Because the electring unlocking works 1/100 times and because it is so unreliable, and because unlike Apple devices that have ultimate sync between hardware and software this is just well built good looking hardware with installed Windows on it, just like any other Windows laptop.
the unlocking stuff had issues in the beginning, like any other new type of device. E.g. Samsung is arguably the king of smartphones in android but their flagships exploded last year. So that's a non issue. Probably you were just stuck with a bad piece of hardware. Hard luck. lol, and did you just say SB is just like any other laptop, lol... I don't think so... it has a similar software as most of other PCs but it is definitly not a regular laptop. It covers most of the bases an enthusiast may ask for.
* 2-in-1..... check
* dGPU.... check
* light as ultrabook... check
* touch and pen support... check
* distinct look... check
I don't think there are many laptops that do this. and by Pro I mean Surface Pro not MBP. -_-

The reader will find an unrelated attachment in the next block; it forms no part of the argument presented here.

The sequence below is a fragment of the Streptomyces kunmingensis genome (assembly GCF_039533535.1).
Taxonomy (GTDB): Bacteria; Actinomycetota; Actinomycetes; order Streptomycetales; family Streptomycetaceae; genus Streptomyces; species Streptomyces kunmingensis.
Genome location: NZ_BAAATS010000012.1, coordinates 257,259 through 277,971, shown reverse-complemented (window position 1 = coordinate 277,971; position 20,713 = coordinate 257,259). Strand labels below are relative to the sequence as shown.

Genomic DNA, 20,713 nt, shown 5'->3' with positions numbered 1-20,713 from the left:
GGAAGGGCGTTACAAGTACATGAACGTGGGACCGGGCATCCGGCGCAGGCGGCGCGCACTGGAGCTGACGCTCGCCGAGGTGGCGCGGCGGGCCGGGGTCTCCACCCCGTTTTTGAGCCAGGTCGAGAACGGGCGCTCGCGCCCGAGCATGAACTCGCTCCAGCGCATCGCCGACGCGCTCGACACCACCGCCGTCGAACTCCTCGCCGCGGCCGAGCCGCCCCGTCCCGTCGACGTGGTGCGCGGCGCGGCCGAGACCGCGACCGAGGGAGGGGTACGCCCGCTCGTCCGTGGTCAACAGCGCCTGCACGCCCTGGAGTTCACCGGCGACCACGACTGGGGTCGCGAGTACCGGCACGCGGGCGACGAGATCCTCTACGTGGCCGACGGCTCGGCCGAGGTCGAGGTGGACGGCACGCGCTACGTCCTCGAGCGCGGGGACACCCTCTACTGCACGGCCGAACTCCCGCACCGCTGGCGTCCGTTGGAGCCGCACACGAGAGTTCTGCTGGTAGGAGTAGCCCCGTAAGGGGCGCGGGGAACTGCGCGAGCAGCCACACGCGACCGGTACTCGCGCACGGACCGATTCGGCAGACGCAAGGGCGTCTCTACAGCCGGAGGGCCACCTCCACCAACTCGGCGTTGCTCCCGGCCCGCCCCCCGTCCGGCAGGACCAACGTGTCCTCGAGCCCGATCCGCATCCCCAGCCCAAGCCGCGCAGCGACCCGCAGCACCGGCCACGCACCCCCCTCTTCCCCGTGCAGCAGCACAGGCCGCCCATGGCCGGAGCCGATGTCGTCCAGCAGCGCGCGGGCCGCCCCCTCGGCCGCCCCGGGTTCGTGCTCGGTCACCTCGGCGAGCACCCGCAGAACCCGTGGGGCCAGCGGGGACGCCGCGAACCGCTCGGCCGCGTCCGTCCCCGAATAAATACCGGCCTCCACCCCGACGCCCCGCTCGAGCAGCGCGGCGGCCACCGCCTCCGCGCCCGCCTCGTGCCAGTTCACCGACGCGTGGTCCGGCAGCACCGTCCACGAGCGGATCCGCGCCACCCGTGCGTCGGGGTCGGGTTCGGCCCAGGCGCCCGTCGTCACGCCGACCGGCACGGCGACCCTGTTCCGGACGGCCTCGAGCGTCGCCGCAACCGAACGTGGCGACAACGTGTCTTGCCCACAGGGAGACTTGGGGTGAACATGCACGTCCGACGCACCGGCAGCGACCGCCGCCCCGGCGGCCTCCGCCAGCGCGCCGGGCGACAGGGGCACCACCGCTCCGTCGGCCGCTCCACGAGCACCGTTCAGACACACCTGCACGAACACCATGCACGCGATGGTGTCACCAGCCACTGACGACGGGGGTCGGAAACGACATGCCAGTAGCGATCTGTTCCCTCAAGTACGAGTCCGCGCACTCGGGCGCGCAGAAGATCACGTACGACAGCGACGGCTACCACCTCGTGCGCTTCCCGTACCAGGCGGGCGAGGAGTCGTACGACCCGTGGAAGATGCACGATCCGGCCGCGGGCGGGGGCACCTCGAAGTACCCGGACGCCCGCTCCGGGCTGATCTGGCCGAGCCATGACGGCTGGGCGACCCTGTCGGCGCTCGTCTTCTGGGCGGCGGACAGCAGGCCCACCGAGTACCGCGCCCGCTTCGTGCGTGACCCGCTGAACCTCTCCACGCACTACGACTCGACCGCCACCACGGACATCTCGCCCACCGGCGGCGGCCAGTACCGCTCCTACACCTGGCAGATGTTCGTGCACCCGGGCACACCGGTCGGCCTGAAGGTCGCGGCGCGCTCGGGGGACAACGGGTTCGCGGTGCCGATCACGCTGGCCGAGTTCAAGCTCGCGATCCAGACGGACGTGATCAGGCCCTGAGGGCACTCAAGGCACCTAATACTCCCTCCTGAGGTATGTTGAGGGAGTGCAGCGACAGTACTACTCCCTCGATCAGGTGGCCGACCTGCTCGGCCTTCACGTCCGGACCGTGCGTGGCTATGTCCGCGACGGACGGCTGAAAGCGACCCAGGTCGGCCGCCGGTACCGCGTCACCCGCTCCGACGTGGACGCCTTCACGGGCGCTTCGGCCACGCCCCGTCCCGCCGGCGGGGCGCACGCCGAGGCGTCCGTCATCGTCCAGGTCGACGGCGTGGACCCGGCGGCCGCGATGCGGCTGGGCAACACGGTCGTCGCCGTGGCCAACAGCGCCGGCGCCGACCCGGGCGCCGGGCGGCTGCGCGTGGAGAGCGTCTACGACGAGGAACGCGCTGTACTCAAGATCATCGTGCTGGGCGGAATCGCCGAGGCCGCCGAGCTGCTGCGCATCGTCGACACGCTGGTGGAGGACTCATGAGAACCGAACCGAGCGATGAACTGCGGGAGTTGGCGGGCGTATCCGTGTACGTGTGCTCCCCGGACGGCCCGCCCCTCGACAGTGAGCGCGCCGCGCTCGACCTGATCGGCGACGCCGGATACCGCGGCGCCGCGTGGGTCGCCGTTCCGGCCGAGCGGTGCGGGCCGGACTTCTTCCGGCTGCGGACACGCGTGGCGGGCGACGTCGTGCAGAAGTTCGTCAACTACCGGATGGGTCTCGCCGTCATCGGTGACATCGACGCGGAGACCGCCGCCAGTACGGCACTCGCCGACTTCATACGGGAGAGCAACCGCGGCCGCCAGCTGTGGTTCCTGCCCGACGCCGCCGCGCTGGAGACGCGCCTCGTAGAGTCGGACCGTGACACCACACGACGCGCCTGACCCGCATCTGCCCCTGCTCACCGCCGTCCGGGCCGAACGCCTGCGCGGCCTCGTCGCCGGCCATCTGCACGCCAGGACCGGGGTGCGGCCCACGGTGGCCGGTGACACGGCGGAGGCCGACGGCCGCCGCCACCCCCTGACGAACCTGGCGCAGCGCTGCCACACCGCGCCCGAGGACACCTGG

It’s definitely not as light as an UltraBook. Have you lifted an UltraBook or MacBook Air lately? at those price points most Windows Laptops will have a dGPU. That’s nothing fancy. The only thing different is the detachable touchscreen with pen support, which I’ll actively avoid Windows laptops just so I don’t have to deal with that stuff. Indont want a touchscreen (period) and I certainly don’t want a laptop to comes apart. So the MBP is pretty much the only option for me, because I want great support, as well. Will be replacing my Dell with one this coming holiday season. Can’t wait.
Its not for everyone. No device is for everyone. You don't want pen and touch doesn't mean people don't want to. Question here is, is it unique enough or not? I am yet to find a device that does all the stuff SB does. Certainly not MBP, not good enough for me. That's why I also said enthusiast. Enthusiasts don't necessarily need support. They are support. This is certianly an enthusiast level device, not a regular clamshell laptop that companies have perfected over the years.
What is your point (question mark)?
And now the curse of the exploding batteries come to Iphone 8. And yes the macbook air is indeed very light, and very badly ventilated, mine is in the 3th mainboard
Not true. My first gen Surface book has never had any issues with this. It's a launch day unit,